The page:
Houses in Multiple Occupation (‘HMO’) require licensing under Part 3 of the Housing Act 2004. Mandatory HMO licensing applies to any HMO which is let to 5 or more people that are from 2 or more households (families). Some councils also require other HMO’s to be licensed. Some councils require all private landlords to get a licence.
It is a criminal offence to manage or be in control of a HMO which requires licensing but is not so licensed under s.72 of the Housing Act 2004. However, it is a defence if there is a reasonable excuse for having control of or managing the unlicensed HMO. The reasonable excuse defence is not easily made out and it requires, usually, circumstances outside of the control of the offending party which resulted in the offence being committed.
This type of criminal offence is a strict liability offence. This essentially means that the offender is not required to have the guilty mind to be guilty of the offence as is the case with many other criminal offences. In other words, the fact that the offending party did not know they needed a property license is no defence.
There are various consequences for committing an offence under s.72 of the Housing Act 2004. The consequences are:
- The offending party could face a civil penalty of up to £30,000.00.
- You could be prosecuted in which case there will be court fees to pay.
- The tenant who occupied the unlicensed HMO or local authority may apply to the First-tier Tribunal for a rent repayment order.
- The local authority may apply to the First-tier Tribunal for a banning order against the offending party.
- The local authority may enter the name of the offending party on the database of rogue landlords and property agents.
Not all the above sanctions will necessarily have effect in relation to the same offence, for example, a civil penalty is an alternative to prosecution and a tenant or local authority may not choose to apply to the First-tier Tribunal for a rent repayment order. You cannot be prosecuted and face a civil penalty in relation to the same offence.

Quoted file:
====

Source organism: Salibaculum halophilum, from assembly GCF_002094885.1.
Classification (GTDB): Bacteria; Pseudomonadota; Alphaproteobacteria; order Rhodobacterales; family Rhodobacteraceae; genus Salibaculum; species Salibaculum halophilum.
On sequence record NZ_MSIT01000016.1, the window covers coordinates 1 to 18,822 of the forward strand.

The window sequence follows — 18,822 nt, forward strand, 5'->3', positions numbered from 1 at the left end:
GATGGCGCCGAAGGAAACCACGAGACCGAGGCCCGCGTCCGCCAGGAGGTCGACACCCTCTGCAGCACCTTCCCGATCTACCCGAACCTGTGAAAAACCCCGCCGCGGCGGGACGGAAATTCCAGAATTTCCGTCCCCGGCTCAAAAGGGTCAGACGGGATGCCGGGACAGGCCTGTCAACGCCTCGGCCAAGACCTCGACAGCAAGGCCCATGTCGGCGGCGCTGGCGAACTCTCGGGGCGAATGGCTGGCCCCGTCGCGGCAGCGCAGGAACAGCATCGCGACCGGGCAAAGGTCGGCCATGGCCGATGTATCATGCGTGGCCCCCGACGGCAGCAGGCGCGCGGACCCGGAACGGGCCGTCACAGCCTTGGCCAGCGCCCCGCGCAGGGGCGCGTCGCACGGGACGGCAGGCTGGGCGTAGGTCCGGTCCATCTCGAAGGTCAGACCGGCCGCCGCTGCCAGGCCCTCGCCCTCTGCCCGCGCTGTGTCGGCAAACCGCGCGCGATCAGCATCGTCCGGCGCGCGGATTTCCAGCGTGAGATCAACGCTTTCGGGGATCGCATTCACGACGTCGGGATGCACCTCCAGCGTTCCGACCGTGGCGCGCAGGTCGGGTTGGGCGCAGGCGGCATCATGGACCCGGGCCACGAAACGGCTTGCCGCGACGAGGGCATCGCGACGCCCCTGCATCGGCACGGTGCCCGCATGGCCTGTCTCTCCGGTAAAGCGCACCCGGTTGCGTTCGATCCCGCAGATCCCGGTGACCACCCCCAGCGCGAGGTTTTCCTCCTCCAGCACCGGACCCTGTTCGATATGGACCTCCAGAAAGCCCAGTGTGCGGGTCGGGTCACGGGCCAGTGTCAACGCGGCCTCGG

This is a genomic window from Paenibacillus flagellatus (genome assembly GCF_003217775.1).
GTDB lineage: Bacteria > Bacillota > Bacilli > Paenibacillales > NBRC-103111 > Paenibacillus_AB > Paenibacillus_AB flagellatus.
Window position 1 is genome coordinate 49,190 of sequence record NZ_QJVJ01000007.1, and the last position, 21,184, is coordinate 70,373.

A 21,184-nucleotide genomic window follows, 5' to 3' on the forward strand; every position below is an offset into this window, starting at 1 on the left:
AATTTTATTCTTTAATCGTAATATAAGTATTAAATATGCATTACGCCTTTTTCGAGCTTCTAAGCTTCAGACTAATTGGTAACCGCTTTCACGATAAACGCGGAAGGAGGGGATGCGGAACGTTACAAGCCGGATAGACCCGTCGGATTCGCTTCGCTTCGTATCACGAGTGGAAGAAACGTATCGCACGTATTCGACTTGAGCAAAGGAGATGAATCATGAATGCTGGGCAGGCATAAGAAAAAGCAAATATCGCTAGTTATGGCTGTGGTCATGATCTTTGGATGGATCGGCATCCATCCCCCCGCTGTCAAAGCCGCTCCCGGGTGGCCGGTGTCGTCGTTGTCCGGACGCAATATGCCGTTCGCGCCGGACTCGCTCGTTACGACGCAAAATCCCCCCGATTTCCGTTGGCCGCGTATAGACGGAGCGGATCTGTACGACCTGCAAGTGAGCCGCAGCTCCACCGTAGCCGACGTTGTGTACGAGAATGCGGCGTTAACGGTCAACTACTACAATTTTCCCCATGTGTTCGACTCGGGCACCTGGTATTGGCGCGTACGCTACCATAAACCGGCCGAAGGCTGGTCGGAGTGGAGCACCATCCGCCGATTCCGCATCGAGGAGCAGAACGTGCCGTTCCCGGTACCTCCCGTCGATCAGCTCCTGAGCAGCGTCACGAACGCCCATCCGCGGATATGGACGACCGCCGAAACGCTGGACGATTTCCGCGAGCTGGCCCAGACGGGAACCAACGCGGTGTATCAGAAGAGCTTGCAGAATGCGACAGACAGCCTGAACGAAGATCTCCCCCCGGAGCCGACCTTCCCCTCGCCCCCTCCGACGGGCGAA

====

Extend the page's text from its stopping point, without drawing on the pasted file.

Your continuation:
For any of the sanctions referred to above, there is a defence or mitigating factors that may be relied on to reduce the liability of the offending party.
If an offending party receives a civil penalty and disagrees with the amount, an appeal can be made to the First-tier Tribunal. Likewise, if a local authority or tenant apply to the First-tier Tribunal for a rent repayment order, a defence or partial defence may be raised to reduce liability. There is also the option to apply to the First-tier Tribunal to challenge a banning order or the decision of a local authority to add a landlord or managing agent to the database of rogue landlords and agents.
Landlord Advice UK assisted a client in the First-tier Tribunal appealing a civil penalty of £20,000.00 issued by Oxford City Council, the appeal succeeded, and the penalty was reduced to £2,500.00 by the First-tier Tribunal.
There are generally time limits to apply to the First-tier Tribunal within, although the First-tier Tribunal have discretion to extend this time where no other enactment provides a time restriction.
If you have a HMO licensing issue, you can contact our experts on 020 3903 2000 for assistance.